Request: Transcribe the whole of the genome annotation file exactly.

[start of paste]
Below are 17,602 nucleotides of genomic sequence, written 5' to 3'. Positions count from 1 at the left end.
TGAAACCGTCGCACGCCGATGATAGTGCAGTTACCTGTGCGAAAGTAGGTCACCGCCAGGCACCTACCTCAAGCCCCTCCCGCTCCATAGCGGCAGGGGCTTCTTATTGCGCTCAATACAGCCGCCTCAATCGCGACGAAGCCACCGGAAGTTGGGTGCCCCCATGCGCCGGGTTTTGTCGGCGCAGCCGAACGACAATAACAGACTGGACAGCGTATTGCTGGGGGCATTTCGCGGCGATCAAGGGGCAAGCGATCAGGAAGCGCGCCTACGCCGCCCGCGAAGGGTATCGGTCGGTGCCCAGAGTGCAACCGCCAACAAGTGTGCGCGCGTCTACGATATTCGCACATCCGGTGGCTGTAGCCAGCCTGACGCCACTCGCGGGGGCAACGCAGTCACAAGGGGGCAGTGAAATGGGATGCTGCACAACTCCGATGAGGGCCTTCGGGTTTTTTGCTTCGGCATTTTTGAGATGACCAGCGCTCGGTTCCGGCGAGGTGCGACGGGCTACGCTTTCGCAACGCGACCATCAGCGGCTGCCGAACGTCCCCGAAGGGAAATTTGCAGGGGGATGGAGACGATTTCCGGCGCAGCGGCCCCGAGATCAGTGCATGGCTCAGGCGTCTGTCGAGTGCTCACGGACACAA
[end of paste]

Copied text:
Below are 17,602 nucleotides of genomic sequence, written 5' to 3'. Positions count from 1 at the left end.
TGAAACCGTCGCACGCCGATGATAGTGCAGTTACCTGTGCGAAAGTAGGTCACCGCCAGGCACCTACCTCAAGCCCCTCCCGCTCCATAGCGGCAGGGGCTTCTTATTGCGCTCAATACAGCCGCCTCAATCGCGACGAAGCCACCGGAAGTTGGGTGCCCCCATGCGCCGGGTTTTGTCGGCGCAGCCGAACGACAATAACAGACTGGACAGCGTATTGCTGGGGGCATTTCGCGGCGATCAAGGGGCAAGCGATCAGGAAGCGCGCCTACGCCGCCCGCGAAGGGTATCGGTCGGTGCCCAGAGTGCAACCGCCAACAAGTGTGCGCGCGTCTACGATATTCGCACATCCGGTGGCTGTAGCCAGCCTGACGCCACTCGCGGGGGCAACGCAGTCACAAGGGGGCAGTGAAATGGGATGCTGCACAACTCCGATGAGGGCCTTCGGGTTTTTTGCTTCGGCATTTTTGAGATGACCAGCGCTCGGTTCCGGCGAGGTGCGACGGGCTACGCTTTCGCAACGCGACCATCAGCGGCTGCCGAACGTCCCCGAAGGGAAATTTGCAGGGGGATGGAGACGATTTCCGGCGCAGCGGCCCCGAGATCAGTGCATGGCTCAGGCGTCTGTCGAGTGCTCACGGACACAA